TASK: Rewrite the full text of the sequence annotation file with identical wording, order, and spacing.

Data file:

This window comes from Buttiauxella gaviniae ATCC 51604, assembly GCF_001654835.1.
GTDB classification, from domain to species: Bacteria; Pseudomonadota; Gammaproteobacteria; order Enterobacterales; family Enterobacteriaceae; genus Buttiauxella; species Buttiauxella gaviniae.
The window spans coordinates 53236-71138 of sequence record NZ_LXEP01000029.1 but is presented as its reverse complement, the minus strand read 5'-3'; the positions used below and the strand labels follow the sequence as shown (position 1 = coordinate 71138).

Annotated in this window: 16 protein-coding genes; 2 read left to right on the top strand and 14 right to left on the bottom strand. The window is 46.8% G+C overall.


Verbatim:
This window comes from Buttiauxella gaviniae ATCC 51604, assembly GCF_001654835.1.
GTDB classification, from domain to species: Bacteria; Pseudomonadota; Gammaproteobacteria; order Enterobacterales; family Enterobacteriaceae; genus Buttiauxella; species Buttiauxella gaviniae.
The window spans coordinates 53236-71138 of sequence record NZ_LXEP01000029.1 but is presented as its reverse complement, the minus strand read 5'-3'; the positions used below and the strand labels follow the sequence as shown (position 1 = coordinate 71138).

Annotated in this window: 16 protein-coding genes; 2 read left to right on the top strand and 14 right to left on the bottom strand. The window is 46.8% G+C overall.